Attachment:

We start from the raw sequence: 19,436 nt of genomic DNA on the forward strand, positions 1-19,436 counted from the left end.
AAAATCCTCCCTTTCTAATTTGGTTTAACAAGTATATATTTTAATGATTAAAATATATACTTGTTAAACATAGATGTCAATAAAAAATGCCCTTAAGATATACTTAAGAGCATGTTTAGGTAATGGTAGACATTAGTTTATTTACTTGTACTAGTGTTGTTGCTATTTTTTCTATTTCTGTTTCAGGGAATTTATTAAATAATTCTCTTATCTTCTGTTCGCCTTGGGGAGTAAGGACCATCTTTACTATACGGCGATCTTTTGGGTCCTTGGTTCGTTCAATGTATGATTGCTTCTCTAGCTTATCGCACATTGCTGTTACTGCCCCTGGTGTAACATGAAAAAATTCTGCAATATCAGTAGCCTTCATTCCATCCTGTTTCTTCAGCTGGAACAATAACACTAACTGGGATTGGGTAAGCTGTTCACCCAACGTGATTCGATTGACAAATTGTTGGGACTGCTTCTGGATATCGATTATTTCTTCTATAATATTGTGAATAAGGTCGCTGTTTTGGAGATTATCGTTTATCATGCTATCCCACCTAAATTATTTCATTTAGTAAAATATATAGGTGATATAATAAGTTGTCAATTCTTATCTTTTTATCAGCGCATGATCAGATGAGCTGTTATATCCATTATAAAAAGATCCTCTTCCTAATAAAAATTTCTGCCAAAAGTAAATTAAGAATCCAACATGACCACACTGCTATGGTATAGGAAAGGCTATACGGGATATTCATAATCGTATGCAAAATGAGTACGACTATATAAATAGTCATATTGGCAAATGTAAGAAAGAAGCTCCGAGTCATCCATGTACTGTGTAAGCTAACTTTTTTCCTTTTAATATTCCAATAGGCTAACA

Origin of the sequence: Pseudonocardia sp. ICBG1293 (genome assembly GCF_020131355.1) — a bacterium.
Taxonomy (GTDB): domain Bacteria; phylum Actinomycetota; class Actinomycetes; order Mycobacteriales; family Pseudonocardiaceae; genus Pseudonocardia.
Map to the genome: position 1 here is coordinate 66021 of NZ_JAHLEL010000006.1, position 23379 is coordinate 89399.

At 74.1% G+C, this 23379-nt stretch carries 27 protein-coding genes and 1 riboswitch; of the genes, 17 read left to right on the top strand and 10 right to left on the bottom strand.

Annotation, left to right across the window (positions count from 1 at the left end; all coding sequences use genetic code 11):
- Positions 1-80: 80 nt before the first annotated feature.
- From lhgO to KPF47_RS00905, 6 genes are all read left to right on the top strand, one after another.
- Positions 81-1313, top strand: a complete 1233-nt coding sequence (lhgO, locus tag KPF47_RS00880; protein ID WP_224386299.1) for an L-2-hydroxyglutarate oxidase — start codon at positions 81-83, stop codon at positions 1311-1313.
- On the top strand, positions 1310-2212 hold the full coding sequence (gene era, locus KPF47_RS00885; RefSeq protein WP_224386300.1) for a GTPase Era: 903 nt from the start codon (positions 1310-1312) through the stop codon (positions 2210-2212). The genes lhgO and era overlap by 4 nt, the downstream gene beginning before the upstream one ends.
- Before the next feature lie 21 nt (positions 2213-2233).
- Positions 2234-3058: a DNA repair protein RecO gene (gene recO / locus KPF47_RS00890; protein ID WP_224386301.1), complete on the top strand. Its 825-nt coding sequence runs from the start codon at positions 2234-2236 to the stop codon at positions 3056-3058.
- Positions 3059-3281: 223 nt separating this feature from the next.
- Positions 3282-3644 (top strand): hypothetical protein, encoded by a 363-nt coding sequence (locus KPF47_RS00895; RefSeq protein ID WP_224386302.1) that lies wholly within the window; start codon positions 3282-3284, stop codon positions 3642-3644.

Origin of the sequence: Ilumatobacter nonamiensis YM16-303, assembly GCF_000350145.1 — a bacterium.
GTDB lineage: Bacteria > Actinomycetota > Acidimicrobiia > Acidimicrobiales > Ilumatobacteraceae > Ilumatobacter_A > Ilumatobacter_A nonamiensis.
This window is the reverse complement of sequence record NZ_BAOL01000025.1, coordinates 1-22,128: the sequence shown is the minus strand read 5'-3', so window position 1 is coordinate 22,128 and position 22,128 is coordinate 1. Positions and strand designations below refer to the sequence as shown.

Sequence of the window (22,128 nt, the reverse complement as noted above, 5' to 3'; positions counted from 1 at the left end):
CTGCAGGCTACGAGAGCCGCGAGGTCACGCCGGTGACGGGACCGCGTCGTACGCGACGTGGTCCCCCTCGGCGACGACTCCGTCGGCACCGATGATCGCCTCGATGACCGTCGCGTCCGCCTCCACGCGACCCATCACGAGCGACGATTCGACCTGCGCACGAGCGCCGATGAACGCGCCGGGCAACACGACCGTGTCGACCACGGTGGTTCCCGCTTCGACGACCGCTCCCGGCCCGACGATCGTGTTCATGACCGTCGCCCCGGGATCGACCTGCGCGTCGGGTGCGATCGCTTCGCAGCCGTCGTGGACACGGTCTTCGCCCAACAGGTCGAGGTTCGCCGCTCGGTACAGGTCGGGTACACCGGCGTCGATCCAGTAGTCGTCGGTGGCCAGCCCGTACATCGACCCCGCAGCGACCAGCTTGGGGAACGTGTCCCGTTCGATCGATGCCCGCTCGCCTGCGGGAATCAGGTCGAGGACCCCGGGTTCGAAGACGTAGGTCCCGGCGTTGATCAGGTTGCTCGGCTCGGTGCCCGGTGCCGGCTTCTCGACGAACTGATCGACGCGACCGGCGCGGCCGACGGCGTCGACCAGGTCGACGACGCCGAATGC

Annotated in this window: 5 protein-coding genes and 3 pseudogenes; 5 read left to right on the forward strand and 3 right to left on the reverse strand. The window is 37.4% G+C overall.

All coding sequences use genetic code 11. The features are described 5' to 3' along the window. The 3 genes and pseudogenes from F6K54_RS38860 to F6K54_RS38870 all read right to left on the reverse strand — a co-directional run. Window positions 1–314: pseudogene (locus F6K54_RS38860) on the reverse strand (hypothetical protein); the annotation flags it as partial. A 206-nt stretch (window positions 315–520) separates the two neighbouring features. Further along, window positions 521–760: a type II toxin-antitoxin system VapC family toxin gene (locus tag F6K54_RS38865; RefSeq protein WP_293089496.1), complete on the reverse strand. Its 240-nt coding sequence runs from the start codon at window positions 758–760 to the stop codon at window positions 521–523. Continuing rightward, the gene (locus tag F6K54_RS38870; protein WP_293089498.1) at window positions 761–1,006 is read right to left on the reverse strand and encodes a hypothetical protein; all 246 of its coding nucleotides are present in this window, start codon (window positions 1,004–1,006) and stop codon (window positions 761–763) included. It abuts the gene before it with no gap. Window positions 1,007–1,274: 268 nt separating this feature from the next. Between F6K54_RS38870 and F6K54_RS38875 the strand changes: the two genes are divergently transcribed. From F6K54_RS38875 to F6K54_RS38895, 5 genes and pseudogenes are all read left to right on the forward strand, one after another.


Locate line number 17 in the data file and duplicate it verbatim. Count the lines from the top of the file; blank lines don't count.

GTDB lineage: Bacteria > Actinomycetota > Acidimicrobiia > Acidimicrobiales > Ilumatobacteraceae > Ilumatobacter_A > Ilumatobacter_A nonamiensis.